Thursday, February 6, 2014

2014 Olympics Preview: Figure Skating


Men and Women both compete in individual competition
Pairs Competition
Ice Dancing
Team Competition


Twenty years ago the eyes of the world were on the figure skating rink at the Olympics as the Nancy Kerrigan-Tonya Harding ordeal reached its pinnacle. There isn't a soap-opera-esque storyline propelling figure skating this year in Russia. The individual figure skating competitions are always one of the highlights of the winter games - men and women complete both a short and a long program with the highest combined score taking home the medals. New to the event this season is a Team Competition in which one woman and one man skate individual routines, a pairs duo skates a routine then an ice dancing team completes a routine. The nations that have the highest total score across the four routines will win.

Figure skating is one of the highlights of the games, but for the casual fan that only watches it once every four years, there are a lot of intricacies that go into the event that not many people will catch. I found this great post that breaks down the six different kinds of jumps that skaters complete. If you don't feel like clicking the link and reading another article, I'll summarize.

The biggest difference between the jumps is really how they start. There are two types of jumps: toe jumps (where a skater kicks the toe of their skate into the ice in order to push off) and edge jumps (where the skater jumps off the edge of the skate blade).

You can see here that the skater kicks his right foot into the ice in order to push off into the jump. Compare that to the Triple Loop:

This is essentially the same jump as the Toe Loop, but instead of kicking off with the toe, the skater pushes off the edge of their skate blade.

The Salchow has the coolest name and is another edge jump and involves taking off with one foot and landing with the other. In the gif here we see the skater taking off from the inside edge of her left foot and landing on the outside edge of her right foot.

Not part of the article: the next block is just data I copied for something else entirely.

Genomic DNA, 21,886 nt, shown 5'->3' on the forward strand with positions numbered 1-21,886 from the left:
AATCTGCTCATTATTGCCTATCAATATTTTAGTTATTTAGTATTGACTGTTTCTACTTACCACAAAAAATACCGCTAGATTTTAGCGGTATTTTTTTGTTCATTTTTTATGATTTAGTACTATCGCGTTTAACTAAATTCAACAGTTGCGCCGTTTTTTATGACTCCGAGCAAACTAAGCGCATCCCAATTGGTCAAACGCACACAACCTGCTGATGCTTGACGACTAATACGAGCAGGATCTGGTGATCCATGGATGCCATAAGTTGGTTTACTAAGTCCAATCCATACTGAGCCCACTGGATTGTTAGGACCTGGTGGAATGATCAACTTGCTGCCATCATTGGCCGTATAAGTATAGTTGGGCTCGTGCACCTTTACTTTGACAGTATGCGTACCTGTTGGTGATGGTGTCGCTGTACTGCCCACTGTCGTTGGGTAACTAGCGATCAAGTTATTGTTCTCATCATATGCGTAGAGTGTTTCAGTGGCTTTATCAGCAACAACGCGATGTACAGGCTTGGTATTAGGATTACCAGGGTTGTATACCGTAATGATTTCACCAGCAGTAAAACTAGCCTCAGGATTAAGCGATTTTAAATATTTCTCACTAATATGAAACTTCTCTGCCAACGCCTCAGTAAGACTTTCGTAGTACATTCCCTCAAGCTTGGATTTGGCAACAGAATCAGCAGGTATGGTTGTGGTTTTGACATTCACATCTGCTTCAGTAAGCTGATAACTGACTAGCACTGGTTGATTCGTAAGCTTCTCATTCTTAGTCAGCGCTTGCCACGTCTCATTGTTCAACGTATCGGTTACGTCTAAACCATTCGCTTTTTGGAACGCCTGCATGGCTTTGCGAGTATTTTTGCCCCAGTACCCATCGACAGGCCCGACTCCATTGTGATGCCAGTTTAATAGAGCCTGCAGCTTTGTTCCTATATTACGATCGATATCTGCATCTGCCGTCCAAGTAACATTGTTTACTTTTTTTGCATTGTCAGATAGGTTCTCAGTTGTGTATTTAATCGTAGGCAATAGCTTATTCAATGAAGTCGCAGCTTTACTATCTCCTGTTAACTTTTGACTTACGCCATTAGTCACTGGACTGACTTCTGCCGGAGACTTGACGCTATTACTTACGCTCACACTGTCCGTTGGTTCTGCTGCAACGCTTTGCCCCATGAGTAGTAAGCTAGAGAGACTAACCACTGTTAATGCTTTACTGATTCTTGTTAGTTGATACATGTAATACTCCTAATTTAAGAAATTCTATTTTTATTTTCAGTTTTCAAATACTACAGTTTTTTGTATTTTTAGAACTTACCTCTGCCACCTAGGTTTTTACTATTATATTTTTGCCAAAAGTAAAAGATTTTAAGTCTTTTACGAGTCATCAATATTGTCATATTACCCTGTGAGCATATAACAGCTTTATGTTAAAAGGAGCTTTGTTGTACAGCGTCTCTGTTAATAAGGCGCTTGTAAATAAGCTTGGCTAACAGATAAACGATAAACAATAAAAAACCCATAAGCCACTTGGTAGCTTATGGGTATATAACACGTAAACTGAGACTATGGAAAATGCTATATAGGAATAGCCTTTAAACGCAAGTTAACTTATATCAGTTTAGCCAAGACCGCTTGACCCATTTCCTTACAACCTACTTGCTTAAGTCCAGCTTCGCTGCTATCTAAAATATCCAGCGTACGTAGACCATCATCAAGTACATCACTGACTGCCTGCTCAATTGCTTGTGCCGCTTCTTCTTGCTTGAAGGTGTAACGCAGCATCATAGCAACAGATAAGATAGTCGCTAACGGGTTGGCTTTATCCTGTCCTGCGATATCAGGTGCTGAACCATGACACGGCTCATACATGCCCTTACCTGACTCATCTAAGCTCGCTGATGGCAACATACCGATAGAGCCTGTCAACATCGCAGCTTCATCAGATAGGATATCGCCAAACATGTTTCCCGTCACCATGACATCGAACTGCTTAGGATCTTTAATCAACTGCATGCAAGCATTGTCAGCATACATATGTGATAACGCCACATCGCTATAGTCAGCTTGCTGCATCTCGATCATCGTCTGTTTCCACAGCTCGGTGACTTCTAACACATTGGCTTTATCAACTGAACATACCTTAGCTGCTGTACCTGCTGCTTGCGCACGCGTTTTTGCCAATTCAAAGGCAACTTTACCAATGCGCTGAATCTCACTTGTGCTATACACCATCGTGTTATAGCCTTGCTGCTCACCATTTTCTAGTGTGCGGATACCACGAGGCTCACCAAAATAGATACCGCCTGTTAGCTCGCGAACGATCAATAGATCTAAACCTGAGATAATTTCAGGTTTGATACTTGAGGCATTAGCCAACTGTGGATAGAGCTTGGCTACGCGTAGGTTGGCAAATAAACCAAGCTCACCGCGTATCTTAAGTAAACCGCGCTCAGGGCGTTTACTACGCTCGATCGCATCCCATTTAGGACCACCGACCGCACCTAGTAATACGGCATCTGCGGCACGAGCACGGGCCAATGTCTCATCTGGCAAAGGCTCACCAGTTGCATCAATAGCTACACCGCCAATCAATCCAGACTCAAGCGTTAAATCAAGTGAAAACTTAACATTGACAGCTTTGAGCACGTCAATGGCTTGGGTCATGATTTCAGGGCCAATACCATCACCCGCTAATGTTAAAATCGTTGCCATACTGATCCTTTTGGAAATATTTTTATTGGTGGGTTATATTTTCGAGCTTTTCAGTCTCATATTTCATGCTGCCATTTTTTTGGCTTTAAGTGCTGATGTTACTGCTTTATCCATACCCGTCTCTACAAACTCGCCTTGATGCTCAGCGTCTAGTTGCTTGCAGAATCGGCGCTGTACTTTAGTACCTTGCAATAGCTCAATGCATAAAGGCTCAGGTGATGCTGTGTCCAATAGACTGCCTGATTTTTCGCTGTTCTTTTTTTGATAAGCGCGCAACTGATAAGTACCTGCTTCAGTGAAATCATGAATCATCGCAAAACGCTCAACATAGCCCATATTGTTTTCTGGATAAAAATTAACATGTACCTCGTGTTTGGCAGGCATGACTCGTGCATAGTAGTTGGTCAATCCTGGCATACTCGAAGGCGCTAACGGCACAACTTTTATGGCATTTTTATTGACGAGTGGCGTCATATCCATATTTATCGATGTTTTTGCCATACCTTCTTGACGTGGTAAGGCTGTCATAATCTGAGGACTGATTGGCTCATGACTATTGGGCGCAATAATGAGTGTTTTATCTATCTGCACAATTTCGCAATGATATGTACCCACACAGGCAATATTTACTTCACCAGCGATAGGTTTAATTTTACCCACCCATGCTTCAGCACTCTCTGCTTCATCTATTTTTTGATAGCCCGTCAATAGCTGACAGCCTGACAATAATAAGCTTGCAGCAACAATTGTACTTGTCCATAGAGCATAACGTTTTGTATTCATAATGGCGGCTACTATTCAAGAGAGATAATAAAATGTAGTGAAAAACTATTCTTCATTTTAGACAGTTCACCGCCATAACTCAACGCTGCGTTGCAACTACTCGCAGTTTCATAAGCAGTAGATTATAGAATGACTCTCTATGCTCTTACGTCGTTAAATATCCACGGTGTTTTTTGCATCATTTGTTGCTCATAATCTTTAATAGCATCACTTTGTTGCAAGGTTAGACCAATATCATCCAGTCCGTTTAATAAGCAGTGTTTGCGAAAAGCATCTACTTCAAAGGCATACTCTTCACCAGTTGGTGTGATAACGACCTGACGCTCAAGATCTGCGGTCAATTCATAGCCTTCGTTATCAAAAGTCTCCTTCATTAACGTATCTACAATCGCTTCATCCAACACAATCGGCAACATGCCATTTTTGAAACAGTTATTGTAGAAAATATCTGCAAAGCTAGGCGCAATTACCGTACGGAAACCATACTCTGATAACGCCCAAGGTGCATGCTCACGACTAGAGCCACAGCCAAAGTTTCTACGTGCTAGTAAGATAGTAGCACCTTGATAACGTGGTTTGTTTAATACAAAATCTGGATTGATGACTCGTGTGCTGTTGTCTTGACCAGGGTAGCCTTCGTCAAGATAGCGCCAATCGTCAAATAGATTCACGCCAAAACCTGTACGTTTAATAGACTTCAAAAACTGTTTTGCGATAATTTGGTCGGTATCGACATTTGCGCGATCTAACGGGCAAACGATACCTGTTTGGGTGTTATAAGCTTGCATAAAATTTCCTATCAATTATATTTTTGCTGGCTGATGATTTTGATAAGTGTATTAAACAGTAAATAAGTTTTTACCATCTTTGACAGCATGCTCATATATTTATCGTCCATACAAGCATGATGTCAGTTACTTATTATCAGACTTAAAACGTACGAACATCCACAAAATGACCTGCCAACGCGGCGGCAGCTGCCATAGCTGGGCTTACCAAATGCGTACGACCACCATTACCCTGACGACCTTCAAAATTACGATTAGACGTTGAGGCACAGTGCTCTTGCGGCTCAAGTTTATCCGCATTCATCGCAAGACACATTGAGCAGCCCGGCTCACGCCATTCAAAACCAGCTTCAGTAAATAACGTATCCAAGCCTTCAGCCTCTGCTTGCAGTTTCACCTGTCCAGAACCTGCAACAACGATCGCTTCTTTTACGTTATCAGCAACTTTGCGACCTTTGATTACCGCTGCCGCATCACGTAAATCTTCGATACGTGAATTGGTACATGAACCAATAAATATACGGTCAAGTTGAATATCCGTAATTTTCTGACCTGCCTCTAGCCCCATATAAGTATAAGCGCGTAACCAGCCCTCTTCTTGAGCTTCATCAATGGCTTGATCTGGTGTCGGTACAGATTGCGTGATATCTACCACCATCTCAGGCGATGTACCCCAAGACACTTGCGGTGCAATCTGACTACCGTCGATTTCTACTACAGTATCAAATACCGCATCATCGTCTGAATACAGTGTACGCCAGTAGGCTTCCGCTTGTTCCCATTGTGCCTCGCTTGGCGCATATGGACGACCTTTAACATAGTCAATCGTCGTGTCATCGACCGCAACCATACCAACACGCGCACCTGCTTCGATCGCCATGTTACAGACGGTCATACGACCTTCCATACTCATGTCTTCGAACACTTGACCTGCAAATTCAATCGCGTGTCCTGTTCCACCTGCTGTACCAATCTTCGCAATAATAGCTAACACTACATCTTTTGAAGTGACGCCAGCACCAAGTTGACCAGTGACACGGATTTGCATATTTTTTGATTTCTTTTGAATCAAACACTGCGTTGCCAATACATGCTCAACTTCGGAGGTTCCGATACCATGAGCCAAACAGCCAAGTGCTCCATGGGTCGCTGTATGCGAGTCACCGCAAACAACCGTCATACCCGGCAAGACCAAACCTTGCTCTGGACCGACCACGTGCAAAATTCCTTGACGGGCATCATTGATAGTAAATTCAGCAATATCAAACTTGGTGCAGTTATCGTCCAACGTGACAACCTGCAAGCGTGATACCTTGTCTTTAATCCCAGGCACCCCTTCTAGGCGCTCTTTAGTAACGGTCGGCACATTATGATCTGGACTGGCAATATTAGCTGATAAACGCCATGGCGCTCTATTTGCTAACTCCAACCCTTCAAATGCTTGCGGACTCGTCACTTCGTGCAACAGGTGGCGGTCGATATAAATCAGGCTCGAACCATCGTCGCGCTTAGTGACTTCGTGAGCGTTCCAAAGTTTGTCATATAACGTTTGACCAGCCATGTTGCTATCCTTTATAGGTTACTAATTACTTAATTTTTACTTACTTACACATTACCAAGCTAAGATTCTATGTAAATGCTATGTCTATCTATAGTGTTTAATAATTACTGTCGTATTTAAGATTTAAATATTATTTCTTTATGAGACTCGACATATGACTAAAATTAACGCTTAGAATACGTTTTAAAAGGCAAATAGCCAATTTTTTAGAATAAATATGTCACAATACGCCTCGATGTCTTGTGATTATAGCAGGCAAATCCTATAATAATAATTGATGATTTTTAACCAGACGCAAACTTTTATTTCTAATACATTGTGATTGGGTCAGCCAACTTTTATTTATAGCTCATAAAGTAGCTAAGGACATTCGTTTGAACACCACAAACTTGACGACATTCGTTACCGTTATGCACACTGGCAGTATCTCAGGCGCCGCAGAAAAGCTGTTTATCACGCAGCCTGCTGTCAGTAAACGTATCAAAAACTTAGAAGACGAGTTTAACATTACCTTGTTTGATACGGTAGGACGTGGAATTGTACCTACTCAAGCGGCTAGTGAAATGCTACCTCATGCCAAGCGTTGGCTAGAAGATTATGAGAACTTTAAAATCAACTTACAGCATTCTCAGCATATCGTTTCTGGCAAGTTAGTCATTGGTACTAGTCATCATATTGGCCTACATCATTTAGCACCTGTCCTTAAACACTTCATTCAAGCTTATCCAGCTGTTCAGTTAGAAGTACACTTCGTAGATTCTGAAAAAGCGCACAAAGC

The flip is basically the same as the Salchow but with a less cool name and is a toe jump instead of an edge jump.

Like the Salchow, the Lutz involves taking off from one foot and landing on the other. However, as you can see, the Lutz is a toe jump. This Triple Lutz was the anchor jump for Vancouver Gold Medalist Kim Yu-na of South Korea.

If you saw the ESPN 30 for 30 on the Tonya Harding-Nancy Kerrigan drama, you'll remember that Harding was the first US woman to land a triple axel. The Axel is the hardest jump because skaters enter it facing forwards instead of backwards so it actually involves an extra half turn, unlike the other jumps. The Triple Axel shown here is Vancouver Silver Medalist Mao Asada of Japan.


With defending Men's Gold Medalist Evan Lysacek injured, Russian Evgeni Plushenko has the opportunity to be only the second skater ever to earn 4 medals. This will be his fourth Olympics and he has a Gold and 2 Silvers to his name. Defending 2010 Gold Medalist Kim Yu-na of South Korea is the favorite on the Women's side after winning the World Championships last year. In Ice Dancing, the American pair of Meryl Davis and Charlie White won Silver in Vancouver and are one of the front-runners for Gold.

US Hopefuls

Gracie Gold won the women's competition at the US National Championships with the highest score ever and is probably America's best chance to find the medal stand in the individual events. The duo of Meryl Davis and Charlie White are gold-medal capable in ice dancing.


Someone is gonna get hosed by some judge, probably French, at some point. Either way, Go America.

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